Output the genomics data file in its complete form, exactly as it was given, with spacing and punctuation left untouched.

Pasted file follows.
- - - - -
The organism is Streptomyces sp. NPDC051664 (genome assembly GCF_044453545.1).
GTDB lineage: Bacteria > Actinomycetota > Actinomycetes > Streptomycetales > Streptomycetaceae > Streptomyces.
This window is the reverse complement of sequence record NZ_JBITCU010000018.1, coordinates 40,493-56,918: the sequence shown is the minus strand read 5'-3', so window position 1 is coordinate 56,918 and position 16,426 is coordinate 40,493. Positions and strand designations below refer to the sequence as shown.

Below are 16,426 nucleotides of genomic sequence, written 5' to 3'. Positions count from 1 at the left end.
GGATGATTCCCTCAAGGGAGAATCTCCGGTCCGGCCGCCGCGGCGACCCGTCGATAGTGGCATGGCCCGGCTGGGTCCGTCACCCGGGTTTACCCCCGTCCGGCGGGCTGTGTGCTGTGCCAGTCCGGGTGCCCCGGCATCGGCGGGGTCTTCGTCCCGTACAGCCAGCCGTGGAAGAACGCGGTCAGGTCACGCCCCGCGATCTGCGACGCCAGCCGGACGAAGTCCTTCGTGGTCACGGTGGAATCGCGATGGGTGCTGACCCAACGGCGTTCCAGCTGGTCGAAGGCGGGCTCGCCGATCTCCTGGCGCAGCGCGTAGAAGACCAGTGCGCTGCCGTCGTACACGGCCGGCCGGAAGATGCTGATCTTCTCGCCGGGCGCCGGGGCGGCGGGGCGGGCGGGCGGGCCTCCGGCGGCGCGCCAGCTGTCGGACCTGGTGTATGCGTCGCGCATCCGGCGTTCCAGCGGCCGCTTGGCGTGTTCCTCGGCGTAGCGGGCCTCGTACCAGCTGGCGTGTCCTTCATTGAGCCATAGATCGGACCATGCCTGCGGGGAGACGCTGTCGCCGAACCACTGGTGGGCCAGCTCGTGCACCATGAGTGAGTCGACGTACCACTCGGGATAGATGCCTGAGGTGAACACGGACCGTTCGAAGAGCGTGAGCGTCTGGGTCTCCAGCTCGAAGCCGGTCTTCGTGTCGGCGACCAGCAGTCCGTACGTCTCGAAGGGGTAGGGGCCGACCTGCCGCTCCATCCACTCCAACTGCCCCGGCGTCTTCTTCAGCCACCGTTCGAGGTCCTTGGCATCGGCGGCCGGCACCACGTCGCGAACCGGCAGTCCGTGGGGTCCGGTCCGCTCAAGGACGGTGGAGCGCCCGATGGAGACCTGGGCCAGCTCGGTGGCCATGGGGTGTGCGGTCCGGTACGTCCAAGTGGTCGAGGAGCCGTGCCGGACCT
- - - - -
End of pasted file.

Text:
The organism is Streptomyces sp. NPDC051664 (genome assembly GCF_044453545.1).
GTDB lineage: Bacteria > Actinomycetota > Actinomycetes > Streptomycetales > Streptomycetaceae > Streptomyces.
This window is the reverse complement of sequence record NZ_JBITCU010000018.1, coordinates 40,493-56,918: the sequence shown is the minus strand read 5'-3', so window position 1 is coordinate 56,918 and position 16,426 is coordinate 40,493. Positions and strand designations below refer to the sequence as shown.

Below are 16,426 nucleotides of genomic sequence, written 5' to 3'. Positions count from 1 at the left end.
GGATGATTCCCTCAAGGGAGAATCTCCGGTCCGGCCGCCGCGGCGACCCGTCGATAGTGGCATGGCCCGGCTGGGTCCGTCACCCGGGTTTACCCCCGTCCGGCGGGCTGTGTGCTGTGCCAGTCCGGGTGCCCCGGCATCGGCGGGGTCTTCGTCCCGTACAGCCAGCCGTGGAAGAACGCGGTCAGGTCACGCCCCGCGATCTGCGACGCCAGCCGGACGAAGTCCTTCGTGGTCACGGTGGAATCGCGATGGGTGCTGACCCAACGGCGTTCCAGCTGGTCGAAGGCGGGCTCGCCGATCTCCTGGCGCAGCGCGTAGAAGACCAGTGCGCTGCCGTCGTACACGGCCGGCCGGAAGATGCTGATCTTCTCGCCGGGCGCCGGGGCGGCGGGGCGGGCGGGCGGGCCTCCGGCGGCGCGCCAGCTGTCGGACCTGGTGTATGCGTCGCGCATCCGGCGTTCCAGCGGCCGCTTGGCGTGTTCCTCGGCGTAGCGGGCCTCGTACCAGCTGGCGTGTCCTTCATTGAGCCATAGATCGGACCATGCCTGCGGGGAGACGCTGTCGCCGAACCACTGGTGGGCCAGCTCGTGCACCATGAGTGAGTCGACGTACCACTCGGGATAGATGCCTGAGGTGAACACGGACCGTTCGAAGAGCGTGAGCGTCTGGGTCTCCAGCTCGAAGCCGGTCTTCGTGTCGGCGACCAGCAGTCCGTACGTCTCGAAGGGGTAGGGGCCGACCTGCCGCTCCATCCACTCCAACTGCCCCGGCGTCTTCTTCAGCCACCGTTCGAGGTCCTTGGCATCGGCGGCCGGCACCACGTCGCGAACCGGCAGTCCGTGGGGTCCGGTCCGCTCAAGGACGGTGGAGCGCCCGATGGAGACCTGGGCCAGCTCGGTGGCCATGGGGTGTGCGGTCCGGTACGTCCAAGTGGTCGAGGAGCCGTGCCGGACCT